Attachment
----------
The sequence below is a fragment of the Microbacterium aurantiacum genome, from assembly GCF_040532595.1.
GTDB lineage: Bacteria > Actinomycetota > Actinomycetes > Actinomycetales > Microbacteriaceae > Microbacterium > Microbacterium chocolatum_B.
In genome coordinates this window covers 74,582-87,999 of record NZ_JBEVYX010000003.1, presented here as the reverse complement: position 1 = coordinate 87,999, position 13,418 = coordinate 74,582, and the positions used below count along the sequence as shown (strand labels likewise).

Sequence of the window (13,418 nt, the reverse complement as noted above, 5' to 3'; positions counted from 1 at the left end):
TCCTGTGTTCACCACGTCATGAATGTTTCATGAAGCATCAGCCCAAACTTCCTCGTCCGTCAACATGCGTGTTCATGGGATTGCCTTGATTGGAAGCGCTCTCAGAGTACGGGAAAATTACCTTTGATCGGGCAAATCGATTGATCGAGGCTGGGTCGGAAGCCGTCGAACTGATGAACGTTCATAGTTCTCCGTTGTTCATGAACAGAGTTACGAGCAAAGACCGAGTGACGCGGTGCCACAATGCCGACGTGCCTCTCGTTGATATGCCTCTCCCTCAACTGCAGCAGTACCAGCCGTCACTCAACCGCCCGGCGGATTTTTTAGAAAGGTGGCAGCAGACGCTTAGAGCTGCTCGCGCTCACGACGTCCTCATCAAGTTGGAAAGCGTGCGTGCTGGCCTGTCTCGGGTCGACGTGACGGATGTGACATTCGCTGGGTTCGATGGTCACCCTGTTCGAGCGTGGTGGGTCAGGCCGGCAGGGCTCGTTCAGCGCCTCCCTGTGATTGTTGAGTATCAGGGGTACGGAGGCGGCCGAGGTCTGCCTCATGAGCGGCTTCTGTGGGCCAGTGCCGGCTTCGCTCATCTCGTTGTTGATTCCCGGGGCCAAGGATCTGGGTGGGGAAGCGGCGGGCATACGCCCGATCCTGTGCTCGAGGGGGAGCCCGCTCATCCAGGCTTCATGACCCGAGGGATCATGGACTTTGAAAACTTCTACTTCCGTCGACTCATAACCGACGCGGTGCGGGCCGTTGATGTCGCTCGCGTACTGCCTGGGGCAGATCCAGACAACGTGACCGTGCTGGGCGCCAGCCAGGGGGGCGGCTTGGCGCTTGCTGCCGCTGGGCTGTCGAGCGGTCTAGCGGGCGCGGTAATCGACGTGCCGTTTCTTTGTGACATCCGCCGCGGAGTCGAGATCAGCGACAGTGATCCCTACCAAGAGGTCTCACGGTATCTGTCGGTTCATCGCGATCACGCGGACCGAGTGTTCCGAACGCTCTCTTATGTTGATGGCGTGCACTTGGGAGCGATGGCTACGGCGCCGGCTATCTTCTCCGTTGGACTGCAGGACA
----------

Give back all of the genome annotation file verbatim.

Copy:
The sequence below is a fragment of the Microbacterium aurantiacum genome, from assembly GCF_040532595.1.
GTDB lineage: Bacteria > Actinomycetota > Actinomycetes > Actinomycetales > Microbacteriaceae > Microbacterium > Microbacterium chocolatum_B.
In genome coordinates this window covers 74,582-87,999 of record NZ_JBEVYX010000003.1, presented here as the reverse complement: position 1 = coordinate 87,999, position 13,418 = coordinate 74,582, and the positions used below count along the sequence as shown (strand labels likewise).

Sequence of the window (13,418 nt, the reverse complement as noted above, 5' to 3'; positions counted from 1 at the left end):
TCCTGTGTTCACCACGTCATGAATGTTTCATGAAGCATCAGCCCAAACTTCCTCGTCCGTCAACATGCGTGTTCATGGGATTGCCTTGATTGGAAGCGCTCTCAGAGTACGGGAAAATTACCTTTGATCGGGCAAATCGATTGATCGAGGCTGGGTCGGAAGCCGTCGAACTGATGAACGTTCATAGTTCTCCGTTGTTCATGAACAGAGTTACGAGCAAAGACCGAGTGACGCGGTGCCACAATGCCGACGTGCCTCTCGTTGATATGCCTCTCCCTCAACTGCAGCAGTACCAGCCGTCACTCAACCGCCCGGCGGATTTTTTAGAAAGGTGGCAGCAGACGCTTAGAGCTGCTCGCGCTCACGACGTCCTCATCAAGTTGGAAAGCGTGCGTGCTGGCCTGTCTCGGGTCGACGTGACGGATGTGACATTCGCTGGGTTCGATGGTCACCCTGTTCGAGCGTGGTGGGTCAGGCCGGCAGGGCTCGTTCAGCGCCTCCCTGTGATTGTTGAGTATCAGGGGTACGGAGGCGGCCGAGGTCTGCCTCATGAGCGGCTTCTGTGGGCCAGTGCCGGCTTCGCTCATCTCGTTGTTGATTCCCGGGGCCAAGGATCTGGGTGGGGAAGCGGCGGGCATACGCCCGATCCTGTGCTCGAGGGGGAGCCCGCTCATCCAGGCTTCATGACCCGAGGGATCATGGACTTTGAAAACTTCTACTTCCGTCGACTCATAACCGACGCGGTGCGGGCCGTTGATGTCGCTCGCGTACTGCCTGGGGCAGATCCAGACAACGTGACCGTGCTGGGCGCCAGCCAGGGGGGCGGCTTGGCGCTTGCTGCCGCTGGGCTGTCGAGCGGTCTAGCGGGCGCGGTAATCGACGTGCCGTTTCTTTGTGACATCCGCCGCGGAGTCGAGATCAGCGACAGTGATCCCTACCAAGAGGTCTCACGGTATCTGTCGGTTCATCGCGATCACGCGGACCGAGTGTTCCGAACGCTCTCTTATGTTGATGGCGTGCACTTGGGAGCGATGGCTACGGCGCCGGCTATCTTCTCCGTTGGACTGCAGGACA